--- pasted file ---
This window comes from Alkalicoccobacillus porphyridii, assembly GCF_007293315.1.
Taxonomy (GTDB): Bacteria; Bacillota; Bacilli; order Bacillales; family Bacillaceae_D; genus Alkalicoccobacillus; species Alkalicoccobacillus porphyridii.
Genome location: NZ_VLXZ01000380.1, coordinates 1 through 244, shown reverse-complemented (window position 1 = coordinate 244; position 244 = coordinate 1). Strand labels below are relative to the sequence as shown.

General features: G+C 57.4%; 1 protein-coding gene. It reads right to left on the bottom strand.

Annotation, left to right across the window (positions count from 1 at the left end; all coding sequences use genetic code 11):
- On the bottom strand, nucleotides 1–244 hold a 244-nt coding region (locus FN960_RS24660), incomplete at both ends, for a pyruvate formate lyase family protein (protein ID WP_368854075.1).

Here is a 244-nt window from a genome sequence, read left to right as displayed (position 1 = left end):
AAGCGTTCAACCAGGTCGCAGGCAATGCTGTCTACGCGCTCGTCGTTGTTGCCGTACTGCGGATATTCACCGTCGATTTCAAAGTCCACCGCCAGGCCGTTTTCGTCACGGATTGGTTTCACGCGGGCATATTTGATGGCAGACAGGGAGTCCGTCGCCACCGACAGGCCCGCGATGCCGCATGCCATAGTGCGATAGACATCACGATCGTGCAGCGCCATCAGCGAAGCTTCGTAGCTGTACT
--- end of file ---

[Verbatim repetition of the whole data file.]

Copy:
This window comes from Alkalicoccobacillus porphyridii, assembly GCF_007293315.1.
Taxonomy (GTDB): Bacteria; Bacillota; Bacilli; order Bacillales; family Bacillaceae_D; genus Alkalicoccobacillus; species Alkalicoccobacillus porphyridii.
Genome location: NZ_VLXZ01000380.1, coordinates 1 through 244, shown reverse-complemented (window position 1 = coordinate 244; position 244 = coordinate 1). Strand labels below are relative to the sequence as shown.

General features: G+C 57.4%; 1 protein-coding gene. It reads right to left on the bottom strand.

Annotation, left to right across the window (positions count from 1 at the left end; all coding sequences use genetic code 11):
- On the bottom strand, nucleotides 1–244 hold a 244-nt coding region (locus FN960_RS24660), incomplete at both ends, for a pyruvate formate lyase family protein (protein ID WP_368854075.1).

Here is a 244-nt window from a genome sequence, read left to right as displayed (position 1 = left end):
AAGCGTTCAACCAGGTCGCAGGCAATGCTGTCTACGCGCTCGTCGTTGTTGCCGTACTGCGGATATTCACCGTCGATTTCAAAGTCCACCGCCAGGCCGTTTTCGTCACGGATTGGTTTCACGCGGGCATATTTGATGGCAGACAGGGAGTCCGTCGCCACCGACAGGCCCGCGATGCCGCATGCCATAGTGCGATAGACATCACGATCGTGCAGCGCCATCAGCGAAGCTTCGTAGCTGTACT